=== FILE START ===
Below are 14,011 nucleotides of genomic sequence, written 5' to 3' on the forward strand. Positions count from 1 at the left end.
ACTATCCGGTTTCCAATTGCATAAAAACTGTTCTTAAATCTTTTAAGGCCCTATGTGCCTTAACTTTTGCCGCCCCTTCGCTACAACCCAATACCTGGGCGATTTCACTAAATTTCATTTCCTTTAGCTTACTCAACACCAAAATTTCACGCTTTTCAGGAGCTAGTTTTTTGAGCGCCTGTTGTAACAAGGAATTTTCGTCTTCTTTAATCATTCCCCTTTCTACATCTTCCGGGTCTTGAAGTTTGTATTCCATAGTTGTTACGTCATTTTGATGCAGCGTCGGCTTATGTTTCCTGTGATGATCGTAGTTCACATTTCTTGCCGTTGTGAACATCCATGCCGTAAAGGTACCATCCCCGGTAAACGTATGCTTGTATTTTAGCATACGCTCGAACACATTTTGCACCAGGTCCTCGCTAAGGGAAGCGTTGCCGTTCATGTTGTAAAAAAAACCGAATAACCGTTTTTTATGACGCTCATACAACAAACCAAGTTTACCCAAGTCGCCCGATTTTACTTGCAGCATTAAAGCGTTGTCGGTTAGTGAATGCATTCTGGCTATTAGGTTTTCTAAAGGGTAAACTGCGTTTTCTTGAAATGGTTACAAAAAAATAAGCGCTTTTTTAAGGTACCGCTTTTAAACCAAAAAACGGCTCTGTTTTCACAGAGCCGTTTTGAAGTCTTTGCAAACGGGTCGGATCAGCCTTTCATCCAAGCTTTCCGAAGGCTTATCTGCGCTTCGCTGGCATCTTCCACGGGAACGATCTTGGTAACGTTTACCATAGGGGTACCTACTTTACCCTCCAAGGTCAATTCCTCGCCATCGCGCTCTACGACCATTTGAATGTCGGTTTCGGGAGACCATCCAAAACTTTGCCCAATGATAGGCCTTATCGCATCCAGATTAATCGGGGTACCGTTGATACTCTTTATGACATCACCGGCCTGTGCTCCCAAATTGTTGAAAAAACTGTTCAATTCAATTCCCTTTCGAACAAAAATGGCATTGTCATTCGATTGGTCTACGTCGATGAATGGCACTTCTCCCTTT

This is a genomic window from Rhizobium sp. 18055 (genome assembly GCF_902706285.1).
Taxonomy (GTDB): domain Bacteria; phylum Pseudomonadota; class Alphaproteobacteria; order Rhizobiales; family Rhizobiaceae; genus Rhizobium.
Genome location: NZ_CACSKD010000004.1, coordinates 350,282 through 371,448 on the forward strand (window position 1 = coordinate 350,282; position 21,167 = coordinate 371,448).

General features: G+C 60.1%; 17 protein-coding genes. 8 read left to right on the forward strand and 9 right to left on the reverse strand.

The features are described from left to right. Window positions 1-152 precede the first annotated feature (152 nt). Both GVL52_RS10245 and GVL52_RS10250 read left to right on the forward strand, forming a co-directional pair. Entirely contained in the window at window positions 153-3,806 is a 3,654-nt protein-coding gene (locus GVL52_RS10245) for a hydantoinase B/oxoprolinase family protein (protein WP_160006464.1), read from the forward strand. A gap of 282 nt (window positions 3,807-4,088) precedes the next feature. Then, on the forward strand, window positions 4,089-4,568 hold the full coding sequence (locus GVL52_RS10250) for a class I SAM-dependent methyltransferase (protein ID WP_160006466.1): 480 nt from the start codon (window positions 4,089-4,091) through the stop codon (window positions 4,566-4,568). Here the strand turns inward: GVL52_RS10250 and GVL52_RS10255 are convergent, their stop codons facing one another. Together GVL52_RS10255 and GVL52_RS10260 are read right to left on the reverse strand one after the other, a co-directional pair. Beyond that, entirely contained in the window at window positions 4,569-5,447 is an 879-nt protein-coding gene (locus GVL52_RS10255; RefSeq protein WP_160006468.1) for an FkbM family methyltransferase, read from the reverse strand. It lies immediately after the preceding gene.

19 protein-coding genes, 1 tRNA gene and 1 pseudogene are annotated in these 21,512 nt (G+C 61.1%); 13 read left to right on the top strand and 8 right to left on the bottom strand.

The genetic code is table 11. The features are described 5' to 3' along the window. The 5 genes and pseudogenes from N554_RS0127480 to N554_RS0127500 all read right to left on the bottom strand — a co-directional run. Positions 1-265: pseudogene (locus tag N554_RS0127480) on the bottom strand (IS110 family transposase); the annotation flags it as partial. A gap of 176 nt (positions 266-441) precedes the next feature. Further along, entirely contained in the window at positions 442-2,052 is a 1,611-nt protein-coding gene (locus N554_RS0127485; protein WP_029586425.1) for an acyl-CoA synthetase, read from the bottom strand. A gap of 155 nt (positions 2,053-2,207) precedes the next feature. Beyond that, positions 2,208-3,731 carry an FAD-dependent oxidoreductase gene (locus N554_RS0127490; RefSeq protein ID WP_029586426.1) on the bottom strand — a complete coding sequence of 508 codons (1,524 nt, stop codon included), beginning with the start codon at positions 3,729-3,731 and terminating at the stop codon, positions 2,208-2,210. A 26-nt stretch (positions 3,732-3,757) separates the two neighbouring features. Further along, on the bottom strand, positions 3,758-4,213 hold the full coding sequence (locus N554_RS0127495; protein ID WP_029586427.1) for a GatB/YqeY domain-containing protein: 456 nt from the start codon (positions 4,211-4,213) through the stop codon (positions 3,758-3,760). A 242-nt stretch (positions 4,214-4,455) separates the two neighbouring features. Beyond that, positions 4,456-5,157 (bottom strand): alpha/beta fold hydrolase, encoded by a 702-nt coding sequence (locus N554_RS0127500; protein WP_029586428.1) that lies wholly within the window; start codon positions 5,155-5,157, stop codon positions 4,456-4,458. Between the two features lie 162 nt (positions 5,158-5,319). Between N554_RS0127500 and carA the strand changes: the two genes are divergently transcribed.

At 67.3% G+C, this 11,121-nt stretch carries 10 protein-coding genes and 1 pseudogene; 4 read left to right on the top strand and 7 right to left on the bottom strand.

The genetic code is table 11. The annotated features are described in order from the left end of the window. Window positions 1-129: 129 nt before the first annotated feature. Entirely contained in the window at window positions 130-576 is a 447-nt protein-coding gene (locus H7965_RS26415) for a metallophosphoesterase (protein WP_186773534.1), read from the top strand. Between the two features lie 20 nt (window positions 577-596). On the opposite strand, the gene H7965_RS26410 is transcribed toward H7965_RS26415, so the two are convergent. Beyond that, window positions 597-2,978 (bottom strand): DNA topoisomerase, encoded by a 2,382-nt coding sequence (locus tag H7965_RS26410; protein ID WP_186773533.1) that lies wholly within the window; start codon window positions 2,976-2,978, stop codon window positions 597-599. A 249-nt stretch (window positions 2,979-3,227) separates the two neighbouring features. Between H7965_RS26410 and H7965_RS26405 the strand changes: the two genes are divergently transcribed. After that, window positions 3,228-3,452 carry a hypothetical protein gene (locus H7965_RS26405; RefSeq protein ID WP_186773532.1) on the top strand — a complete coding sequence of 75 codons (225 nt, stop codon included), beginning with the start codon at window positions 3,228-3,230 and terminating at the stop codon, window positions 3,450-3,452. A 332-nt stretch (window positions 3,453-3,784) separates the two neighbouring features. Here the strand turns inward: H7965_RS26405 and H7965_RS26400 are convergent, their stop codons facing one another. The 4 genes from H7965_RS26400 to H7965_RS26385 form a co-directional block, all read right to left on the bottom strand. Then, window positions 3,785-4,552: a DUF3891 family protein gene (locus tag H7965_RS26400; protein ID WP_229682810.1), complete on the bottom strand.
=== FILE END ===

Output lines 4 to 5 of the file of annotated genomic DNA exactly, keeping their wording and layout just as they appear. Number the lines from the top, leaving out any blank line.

Taxonomy (GTDB): domain Bacteria; phylum Pseudomonadota; class Alphaproteobacteria; order Rhizobiales; family Rhizobiaceae; genus Rhizobium.
Genome location: NZ_CACSKD010000004.1, coordinates 350,282 through 371,448 on the forward strand (window position 1 = coordinate 350,282; position 21,167 = coordinate 371,448).